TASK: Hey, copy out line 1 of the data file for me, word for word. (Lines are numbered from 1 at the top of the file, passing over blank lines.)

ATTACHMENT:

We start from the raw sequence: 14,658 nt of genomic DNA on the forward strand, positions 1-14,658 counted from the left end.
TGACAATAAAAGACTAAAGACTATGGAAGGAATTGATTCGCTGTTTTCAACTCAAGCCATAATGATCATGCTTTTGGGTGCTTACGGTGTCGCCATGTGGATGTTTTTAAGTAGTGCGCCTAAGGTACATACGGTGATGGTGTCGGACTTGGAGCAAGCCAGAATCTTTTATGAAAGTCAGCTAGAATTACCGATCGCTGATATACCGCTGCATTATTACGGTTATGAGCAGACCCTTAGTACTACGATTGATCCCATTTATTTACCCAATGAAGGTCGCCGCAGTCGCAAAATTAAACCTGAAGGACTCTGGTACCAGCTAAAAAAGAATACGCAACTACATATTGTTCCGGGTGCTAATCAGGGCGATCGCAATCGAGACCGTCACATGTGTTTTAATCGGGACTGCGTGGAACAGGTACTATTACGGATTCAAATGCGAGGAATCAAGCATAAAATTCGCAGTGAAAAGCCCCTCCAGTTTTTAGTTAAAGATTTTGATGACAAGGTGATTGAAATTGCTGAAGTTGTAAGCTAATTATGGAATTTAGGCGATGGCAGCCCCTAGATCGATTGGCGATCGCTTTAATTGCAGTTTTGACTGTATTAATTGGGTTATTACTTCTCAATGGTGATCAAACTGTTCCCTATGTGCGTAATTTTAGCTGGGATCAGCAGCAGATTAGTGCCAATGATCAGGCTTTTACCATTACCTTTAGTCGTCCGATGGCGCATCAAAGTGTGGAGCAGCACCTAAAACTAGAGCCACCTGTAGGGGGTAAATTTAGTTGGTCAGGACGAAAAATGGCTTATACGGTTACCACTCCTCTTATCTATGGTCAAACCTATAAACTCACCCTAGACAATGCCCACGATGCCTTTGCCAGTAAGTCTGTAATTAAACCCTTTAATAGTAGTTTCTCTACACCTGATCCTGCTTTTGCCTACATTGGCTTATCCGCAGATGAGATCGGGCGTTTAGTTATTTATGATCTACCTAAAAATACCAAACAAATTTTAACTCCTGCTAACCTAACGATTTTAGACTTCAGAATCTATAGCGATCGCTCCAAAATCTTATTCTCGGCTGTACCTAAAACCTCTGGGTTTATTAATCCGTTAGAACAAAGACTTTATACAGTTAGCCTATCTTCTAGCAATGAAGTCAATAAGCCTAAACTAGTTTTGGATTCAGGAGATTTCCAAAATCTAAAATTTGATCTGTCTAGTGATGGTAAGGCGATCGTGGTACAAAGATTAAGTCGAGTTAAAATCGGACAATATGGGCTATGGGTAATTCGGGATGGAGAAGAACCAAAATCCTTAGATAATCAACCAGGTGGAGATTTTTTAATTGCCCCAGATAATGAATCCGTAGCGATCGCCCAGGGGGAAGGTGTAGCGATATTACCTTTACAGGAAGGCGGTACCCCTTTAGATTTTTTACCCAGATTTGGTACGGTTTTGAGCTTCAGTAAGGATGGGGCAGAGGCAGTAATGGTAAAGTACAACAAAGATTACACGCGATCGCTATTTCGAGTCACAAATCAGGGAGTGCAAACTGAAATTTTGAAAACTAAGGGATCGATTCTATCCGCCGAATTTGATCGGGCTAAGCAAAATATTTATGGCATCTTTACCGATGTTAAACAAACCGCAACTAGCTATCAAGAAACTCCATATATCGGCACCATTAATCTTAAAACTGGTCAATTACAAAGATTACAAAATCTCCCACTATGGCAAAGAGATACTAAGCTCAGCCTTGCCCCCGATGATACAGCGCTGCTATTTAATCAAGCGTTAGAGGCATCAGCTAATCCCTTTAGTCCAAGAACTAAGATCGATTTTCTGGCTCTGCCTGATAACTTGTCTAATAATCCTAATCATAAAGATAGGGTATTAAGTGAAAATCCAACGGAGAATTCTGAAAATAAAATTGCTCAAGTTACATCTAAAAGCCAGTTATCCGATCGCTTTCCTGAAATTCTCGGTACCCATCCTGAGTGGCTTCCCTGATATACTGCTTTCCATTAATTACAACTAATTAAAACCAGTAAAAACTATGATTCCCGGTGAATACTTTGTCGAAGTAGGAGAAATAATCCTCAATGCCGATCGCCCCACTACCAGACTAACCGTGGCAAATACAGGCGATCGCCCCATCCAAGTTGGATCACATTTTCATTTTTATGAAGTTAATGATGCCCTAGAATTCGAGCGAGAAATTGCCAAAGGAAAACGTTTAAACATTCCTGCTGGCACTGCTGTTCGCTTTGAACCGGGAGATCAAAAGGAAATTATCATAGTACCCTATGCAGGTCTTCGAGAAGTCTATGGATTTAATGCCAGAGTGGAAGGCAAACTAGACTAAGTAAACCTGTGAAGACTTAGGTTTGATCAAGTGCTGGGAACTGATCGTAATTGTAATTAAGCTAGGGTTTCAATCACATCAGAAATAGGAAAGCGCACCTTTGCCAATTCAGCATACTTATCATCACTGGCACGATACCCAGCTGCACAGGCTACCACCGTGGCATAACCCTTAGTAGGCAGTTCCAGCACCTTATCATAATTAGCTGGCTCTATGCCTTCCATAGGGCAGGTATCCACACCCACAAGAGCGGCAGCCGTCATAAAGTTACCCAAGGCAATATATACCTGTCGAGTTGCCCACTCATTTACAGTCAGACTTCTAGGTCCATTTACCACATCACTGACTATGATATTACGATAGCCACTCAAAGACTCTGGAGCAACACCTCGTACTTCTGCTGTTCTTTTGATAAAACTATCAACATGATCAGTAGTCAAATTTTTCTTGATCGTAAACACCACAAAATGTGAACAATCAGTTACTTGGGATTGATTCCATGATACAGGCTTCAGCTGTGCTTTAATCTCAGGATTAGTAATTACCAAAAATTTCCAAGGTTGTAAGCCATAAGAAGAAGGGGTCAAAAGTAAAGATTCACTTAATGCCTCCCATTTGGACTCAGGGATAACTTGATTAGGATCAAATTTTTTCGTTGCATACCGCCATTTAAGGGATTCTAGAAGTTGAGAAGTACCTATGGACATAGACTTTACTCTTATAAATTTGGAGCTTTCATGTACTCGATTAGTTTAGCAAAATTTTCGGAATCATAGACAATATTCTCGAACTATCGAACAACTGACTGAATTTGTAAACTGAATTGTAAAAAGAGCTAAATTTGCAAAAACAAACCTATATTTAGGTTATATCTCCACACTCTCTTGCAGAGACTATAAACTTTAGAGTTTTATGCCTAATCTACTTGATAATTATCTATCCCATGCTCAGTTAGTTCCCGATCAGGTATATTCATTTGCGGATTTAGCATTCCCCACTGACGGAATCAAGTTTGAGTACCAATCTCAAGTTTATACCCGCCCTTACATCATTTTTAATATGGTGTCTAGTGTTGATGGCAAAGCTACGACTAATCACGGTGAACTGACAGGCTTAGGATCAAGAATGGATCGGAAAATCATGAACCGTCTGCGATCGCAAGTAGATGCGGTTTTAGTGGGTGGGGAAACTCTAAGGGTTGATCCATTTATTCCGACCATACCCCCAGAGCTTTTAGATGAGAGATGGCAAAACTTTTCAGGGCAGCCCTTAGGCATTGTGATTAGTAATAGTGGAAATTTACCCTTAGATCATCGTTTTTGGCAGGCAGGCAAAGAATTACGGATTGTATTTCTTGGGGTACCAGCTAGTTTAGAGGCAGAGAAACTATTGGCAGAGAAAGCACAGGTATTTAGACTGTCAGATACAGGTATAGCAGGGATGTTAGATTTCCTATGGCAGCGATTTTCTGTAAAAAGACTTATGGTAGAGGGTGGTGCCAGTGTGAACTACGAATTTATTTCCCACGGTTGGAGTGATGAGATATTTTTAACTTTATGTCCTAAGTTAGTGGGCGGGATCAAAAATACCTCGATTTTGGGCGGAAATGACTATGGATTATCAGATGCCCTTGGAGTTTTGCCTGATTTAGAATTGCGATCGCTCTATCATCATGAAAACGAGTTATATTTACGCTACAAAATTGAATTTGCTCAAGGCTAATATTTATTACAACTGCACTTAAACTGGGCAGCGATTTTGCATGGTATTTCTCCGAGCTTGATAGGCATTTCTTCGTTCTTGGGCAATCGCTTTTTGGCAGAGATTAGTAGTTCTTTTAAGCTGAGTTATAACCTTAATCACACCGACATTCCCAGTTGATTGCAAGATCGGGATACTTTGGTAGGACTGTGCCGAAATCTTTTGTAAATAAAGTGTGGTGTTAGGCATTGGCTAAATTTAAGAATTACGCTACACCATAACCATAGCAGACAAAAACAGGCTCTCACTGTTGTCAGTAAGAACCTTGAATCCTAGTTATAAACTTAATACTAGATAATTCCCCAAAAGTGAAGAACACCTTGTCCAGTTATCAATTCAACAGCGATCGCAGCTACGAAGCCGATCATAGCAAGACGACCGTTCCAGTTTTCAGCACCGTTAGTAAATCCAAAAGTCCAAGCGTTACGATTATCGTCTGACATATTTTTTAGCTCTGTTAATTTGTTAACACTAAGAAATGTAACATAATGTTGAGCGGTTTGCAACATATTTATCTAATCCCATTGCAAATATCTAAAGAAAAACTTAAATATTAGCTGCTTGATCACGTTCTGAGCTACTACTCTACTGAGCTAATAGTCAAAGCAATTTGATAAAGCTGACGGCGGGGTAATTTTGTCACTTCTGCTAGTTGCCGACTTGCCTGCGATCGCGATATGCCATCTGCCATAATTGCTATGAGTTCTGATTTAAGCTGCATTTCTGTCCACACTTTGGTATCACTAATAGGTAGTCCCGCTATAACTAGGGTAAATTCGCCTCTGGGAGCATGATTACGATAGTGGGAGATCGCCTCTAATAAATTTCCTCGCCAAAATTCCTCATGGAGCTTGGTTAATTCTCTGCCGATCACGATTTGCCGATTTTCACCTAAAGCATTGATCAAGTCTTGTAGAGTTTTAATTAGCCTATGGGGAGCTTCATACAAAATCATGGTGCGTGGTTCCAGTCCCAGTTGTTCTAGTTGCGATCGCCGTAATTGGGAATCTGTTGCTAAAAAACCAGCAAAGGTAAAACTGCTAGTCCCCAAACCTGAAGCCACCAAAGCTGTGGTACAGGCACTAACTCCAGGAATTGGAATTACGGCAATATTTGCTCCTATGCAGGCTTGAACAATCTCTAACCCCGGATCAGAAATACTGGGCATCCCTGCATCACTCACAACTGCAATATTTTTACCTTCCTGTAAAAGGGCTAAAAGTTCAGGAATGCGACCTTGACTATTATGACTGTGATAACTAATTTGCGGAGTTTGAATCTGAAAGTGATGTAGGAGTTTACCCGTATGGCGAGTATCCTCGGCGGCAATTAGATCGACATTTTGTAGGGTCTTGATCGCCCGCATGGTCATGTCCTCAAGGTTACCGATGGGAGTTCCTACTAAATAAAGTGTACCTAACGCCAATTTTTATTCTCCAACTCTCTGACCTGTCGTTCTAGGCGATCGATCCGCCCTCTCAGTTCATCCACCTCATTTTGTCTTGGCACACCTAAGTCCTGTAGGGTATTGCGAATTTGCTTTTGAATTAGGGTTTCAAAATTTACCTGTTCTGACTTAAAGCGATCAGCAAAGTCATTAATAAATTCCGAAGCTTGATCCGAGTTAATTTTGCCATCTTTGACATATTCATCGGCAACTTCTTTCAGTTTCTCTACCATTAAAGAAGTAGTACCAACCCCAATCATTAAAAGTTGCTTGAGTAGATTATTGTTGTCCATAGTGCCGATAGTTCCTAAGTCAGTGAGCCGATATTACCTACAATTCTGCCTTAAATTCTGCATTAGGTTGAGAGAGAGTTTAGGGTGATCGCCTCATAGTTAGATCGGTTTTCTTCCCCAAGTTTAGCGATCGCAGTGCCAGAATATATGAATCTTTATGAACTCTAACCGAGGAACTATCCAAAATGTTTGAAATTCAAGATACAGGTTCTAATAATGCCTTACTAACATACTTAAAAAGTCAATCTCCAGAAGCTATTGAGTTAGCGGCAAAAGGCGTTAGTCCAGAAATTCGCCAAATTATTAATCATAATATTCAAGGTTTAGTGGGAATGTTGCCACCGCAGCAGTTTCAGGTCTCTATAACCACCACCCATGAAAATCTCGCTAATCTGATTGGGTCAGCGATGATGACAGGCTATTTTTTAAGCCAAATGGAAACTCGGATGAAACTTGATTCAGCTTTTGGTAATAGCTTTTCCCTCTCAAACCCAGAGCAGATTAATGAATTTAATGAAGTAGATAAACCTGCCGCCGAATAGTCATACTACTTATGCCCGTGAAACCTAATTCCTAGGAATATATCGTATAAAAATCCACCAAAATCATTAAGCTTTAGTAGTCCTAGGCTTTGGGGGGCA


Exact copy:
We start from the raw sequence: 14,658 nt of genomic DNA on the forward strand, positions 1-14,658 counted from the left end.